Despite a grassroots effort to unseat a number of liberal Alaska judges, all 22 appear to have kept their seats on the bench.
The most prominent contest involved an organized campaign to remove Alaska Supreme Court Justice Susan Carney. She was accused of legislating from the bench in her decisions to mandate that the state pay for elective abortions, upholding Gov. Bill Walker’s veto of a portion of the Permanent Fund Dividend and siding with the majority of the high court to gut key provisions from Alaska’s sex-offender registry law.
Despite the push to have her ousted from the Supreme Court, Carney appears to have retained her seat by a wide margin. With 82% of precincts reporting Carney enjoyed a nearly 23,000 vote lead over her detractors and was winning by a 57% to 42% margin.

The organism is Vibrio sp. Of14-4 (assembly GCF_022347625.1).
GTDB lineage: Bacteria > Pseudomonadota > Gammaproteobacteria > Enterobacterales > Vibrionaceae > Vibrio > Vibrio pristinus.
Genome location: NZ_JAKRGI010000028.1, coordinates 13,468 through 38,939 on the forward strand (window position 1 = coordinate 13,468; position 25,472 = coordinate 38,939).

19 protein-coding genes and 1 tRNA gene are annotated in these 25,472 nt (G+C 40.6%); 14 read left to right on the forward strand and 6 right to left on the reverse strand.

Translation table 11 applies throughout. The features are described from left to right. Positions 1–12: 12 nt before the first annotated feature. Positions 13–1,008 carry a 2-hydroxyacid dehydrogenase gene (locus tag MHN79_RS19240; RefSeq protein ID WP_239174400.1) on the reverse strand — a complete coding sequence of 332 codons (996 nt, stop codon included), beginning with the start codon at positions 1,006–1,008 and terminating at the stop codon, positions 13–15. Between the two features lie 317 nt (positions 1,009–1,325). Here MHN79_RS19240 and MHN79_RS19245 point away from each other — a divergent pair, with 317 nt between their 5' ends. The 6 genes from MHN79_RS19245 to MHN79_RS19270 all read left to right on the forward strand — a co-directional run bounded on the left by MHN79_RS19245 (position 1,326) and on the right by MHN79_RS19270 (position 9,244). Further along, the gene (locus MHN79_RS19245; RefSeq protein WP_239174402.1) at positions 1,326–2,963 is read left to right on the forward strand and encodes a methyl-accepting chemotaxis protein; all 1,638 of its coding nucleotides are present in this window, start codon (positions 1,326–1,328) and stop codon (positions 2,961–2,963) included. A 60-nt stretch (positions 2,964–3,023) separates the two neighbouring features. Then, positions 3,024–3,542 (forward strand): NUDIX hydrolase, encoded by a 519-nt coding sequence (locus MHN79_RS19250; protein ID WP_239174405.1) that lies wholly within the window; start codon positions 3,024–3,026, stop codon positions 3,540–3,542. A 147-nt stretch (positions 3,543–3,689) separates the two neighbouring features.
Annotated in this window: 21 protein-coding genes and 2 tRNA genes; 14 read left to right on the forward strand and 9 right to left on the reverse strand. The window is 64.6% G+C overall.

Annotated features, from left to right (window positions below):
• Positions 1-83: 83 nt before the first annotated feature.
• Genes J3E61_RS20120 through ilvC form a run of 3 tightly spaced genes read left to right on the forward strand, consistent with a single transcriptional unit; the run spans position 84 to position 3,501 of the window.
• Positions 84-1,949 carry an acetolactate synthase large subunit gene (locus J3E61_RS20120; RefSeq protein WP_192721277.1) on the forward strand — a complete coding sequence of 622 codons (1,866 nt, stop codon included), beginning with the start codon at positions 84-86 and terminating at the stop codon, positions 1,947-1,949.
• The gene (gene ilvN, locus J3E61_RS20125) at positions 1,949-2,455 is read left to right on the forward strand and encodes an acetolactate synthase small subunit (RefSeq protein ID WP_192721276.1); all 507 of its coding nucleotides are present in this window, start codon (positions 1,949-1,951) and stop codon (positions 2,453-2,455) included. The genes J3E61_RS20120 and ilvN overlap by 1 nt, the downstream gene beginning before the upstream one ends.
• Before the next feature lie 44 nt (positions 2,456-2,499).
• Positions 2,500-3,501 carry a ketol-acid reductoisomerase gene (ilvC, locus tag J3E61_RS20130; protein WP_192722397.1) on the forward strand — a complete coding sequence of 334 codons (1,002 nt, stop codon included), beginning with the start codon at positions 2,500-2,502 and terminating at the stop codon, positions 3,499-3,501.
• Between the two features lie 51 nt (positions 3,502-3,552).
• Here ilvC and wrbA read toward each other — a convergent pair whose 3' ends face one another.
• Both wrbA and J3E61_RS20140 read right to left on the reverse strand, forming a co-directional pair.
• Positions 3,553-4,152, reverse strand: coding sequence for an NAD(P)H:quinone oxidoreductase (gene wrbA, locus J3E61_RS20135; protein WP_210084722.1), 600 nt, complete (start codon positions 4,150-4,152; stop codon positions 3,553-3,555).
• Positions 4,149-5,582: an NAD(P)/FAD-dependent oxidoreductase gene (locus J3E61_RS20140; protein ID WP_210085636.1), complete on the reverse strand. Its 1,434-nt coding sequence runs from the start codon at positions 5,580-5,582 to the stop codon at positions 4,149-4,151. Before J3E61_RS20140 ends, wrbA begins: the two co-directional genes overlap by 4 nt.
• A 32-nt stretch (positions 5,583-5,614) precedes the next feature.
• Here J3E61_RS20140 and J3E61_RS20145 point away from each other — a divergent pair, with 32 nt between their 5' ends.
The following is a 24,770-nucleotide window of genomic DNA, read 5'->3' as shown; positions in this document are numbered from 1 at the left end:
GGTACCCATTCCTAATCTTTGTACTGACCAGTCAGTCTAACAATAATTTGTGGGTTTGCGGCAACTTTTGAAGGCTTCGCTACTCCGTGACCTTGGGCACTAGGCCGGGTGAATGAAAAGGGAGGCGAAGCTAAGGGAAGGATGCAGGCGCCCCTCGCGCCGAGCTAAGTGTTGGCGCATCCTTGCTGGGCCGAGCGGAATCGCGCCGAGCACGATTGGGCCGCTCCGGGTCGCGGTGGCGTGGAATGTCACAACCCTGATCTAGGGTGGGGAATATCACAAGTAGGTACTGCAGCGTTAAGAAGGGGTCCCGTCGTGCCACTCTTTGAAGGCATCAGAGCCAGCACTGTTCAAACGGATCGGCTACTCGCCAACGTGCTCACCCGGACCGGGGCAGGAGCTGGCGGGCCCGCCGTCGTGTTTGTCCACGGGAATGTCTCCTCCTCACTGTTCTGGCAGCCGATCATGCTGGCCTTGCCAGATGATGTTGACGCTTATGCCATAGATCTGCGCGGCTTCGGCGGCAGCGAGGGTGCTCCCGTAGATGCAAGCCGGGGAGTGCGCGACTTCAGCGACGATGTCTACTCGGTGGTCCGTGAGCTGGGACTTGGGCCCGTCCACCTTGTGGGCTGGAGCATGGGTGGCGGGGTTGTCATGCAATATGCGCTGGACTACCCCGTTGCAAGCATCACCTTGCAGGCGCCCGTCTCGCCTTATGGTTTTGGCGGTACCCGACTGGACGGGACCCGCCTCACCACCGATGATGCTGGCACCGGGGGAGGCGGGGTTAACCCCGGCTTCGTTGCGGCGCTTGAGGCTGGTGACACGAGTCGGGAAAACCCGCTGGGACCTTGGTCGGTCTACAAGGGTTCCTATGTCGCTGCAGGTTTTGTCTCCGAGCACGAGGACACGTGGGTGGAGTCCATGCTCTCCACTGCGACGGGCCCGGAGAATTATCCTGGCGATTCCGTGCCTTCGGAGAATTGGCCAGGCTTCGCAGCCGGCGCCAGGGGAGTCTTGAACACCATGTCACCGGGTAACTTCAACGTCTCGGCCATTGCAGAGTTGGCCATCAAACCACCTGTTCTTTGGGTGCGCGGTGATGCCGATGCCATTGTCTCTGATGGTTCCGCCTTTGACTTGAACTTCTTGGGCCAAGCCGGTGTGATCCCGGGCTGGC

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The other judges who were up for retention were also ahead by solid margins, taking anywhere from 53% to 67% of the vote in various retention elections.
The Alaska Watchman published information on 12 of the 22 judges, recommending that only three be retained – Superior Court Judge Paul Roetman, Superior Court Judge Pamela Washington and District Court Judge David Wallace.
In the days leading up to the election, Carney waged an active campaign to keep her seat and many members of the Alaska Bar Association came to her defense – writing letters to the editor and op-ed pieces in various Alaska publications.
Those who opposed Carney included an organization called Alaskans for Judicial Reform, which encompassed a prominent group of business owners, mayors, pastors, attorneys and former legislators. They argued that Carney’s record of legislating from the bench was a clear violation her office.